Upon its arrival, the turbo 2.7 became standard in LT and RST models. It actually makes 25 more horsepower and 43 additional lb-ft than the 4.3-liter V6 standard in lower-level models. Nonetheless, Chevy’s listed towing limits for 4-cylinder trucks are lower than with its other available engines. Indeed, the 6700-pound maximum cited for the 4×4 standard-bed double cab that we tested is the lowest of all engine/driveline/cab-and-bed configurations for the 2019 Silverado 1500.
Behind the wheel, you certainly feel the engine’s quickly peaking torque down low, which is a saving grace. However, the engine doesn’t feel like it’s really hitting its stride until about 3000 rpm or so. The 4-cylinder truck definitely feels slower than its V8 sibling, but to damn it as outright underpowered would be wrong. The 2.7 is joined to a column-shift 8-speed automatic transmission that does an effective job of keeping the engine in the power band, and it kicks down effectively for passing.
Test Drive: 2019 GMC Sierra 1500 AT4
The ’19 redesign increased cab and cargo-bed dimensions, but when it comes to transporting more than two or three adults in a Silverado, the double cab is just a temporary solution at best. Rear legroom is limited, especially if front-seat passengers are so long of limb as to need extra space. (Crew cabs have an additional 8.2 inches of second-row legroom.) Actually, a middle-rear passenger on the 60/40-split-folding bench might have it best because his or her knees can fit between the backs of the front seats. Double-cab rear seat backs are very upright and stiff. However, despite the short doors and tight space, second-row entry and exit aren’t too difficult. Personal-item storage falls to pouches on the backs of the front seats and small door pockets with bottle holders.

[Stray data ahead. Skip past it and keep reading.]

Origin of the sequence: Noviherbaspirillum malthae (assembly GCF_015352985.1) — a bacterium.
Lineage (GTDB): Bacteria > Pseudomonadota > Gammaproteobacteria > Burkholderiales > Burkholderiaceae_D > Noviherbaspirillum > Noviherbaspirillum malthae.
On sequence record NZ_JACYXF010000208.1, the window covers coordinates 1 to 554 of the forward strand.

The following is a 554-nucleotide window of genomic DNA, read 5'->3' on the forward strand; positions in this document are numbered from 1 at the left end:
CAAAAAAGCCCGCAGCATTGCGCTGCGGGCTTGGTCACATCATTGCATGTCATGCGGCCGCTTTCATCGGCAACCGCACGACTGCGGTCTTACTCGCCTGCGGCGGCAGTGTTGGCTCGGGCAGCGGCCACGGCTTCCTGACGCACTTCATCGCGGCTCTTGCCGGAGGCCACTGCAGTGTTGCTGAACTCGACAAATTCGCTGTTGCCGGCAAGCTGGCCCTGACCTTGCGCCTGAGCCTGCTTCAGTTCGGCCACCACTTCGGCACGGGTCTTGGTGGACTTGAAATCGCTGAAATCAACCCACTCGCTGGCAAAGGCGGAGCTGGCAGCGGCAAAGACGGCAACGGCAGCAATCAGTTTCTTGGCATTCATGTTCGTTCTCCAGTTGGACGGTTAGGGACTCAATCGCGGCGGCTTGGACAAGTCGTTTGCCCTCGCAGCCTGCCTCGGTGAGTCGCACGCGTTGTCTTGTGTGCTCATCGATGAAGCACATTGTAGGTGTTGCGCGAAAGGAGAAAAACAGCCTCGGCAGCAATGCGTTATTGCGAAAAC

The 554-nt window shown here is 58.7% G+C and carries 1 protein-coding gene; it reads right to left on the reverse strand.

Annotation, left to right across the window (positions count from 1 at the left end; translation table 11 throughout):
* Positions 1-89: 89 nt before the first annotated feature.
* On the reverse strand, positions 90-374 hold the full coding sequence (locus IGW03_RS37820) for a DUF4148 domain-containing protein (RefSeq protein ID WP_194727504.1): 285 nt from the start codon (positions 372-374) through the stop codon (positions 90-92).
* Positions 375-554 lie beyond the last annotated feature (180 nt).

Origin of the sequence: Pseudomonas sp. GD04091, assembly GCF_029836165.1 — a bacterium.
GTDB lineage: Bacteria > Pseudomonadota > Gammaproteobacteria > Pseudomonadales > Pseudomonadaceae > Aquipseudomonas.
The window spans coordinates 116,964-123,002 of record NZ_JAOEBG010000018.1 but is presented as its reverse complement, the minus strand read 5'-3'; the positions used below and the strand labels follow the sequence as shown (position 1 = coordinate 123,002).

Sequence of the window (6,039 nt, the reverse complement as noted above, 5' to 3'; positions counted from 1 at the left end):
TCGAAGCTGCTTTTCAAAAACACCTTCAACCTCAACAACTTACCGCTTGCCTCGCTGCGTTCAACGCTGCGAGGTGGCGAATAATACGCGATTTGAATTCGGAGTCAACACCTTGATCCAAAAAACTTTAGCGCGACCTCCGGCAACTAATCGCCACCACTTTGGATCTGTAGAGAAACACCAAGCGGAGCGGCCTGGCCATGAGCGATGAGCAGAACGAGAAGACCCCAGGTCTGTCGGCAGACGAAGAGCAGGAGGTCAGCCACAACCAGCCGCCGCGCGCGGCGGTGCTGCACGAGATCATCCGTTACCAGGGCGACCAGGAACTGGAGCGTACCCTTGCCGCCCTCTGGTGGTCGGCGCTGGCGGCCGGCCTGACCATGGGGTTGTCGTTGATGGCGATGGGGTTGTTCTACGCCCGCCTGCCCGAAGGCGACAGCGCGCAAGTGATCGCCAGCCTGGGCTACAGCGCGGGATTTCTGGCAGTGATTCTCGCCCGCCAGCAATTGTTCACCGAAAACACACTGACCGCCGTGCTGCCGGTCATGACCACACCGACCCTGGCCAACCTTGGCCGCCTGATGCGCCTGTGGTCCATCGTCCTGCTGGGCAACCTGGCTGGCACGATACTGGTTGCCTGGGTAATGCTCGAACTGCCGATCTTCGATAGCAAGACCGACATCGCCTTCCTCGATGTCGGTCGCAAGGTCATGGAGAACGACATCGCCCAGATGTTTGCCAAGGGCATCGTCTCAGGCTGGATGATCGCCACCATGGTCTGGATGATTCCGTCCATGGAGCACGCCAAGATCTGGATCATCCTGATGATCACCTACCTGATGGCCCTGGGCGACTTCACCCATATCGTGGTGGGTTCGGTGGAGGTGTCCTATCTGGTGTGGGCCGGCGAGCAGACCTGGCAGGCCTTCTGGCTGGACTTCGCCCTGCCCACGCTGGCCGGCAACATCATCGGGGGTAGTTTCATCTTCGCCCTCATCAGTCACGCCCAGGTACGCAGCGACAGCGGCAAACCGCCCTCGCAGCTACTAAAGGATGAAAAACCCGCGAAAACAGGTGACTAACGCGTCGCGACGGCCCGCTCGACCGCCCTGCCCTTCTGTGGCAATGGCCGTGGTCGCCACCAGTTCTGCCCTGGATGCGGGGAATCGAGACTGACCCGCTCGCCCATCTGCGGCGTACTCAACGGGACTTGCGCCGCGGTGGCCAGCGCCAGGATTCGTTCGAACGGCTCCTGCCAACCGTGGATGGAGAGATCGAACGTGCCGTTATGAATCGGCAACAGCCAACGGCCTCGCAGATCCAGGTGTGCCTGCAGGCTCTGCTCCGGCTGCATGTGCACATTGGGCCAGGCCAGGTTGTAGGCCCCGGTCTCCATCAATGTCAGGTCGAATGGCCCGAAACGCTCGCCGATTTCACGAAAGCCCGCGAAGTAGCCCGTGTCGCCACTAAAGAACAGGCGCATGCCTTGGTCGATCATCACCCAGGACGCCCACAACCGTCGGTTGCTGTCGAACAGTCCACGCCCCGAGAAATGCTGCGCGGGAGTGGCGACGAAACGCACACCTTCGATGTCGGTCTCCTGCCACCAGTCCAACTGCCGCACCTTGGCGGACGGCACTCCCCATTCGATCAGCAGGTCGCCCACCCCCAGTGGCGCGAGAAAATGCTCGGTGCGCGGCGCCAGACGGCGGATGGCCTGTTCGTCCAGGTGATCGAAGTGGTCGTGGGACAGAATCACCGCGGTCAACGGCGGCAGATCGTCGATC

The Red Hot (that’s a paint color, not a subjective judgement) LT-trim truck that CG tested had the standard 40/20/40 bench seat with the potential for 3-abreast seating when the wide center armrest is flipped up. The armrest sports molded-in cup holders and trays for small objects, plus a spacious covered storage compartment within. As in any Silverado, there are upper and lower glove boxes, and large map pockets in the doors. LTs have soft-to-the-touch material on the upper half of the instrument panel and the tops of the doors, but there was no compressible material on the tops of the rear doors in the double cab. The extensively optioned test truck was made a little plusher with extra-cost heated leather front seats and a leather-wrapped steering wheel.
Test Drive: 2019 Ford F-150 Lariat Power Stroke
Rolling on optional all-terrain tires, the LT double cab rode a little smoother and quieter than the Trail Boss with its standard off-road tires. The suspension was commendably resistant to bumps. The double cab is not too hard to handle in traffic or in parking lots. It steers and brakes well.
Anyone who uses a pickup for serious towing jobs likely needs more engine than a 4-cylinder Silverado has. But it should be right for weekend squires who want utility for hardware/garden-store runs in a vehicle that can still serve their commuting needs the rest of the week.
Test Drive: 2019 Ram 1500 with eTorque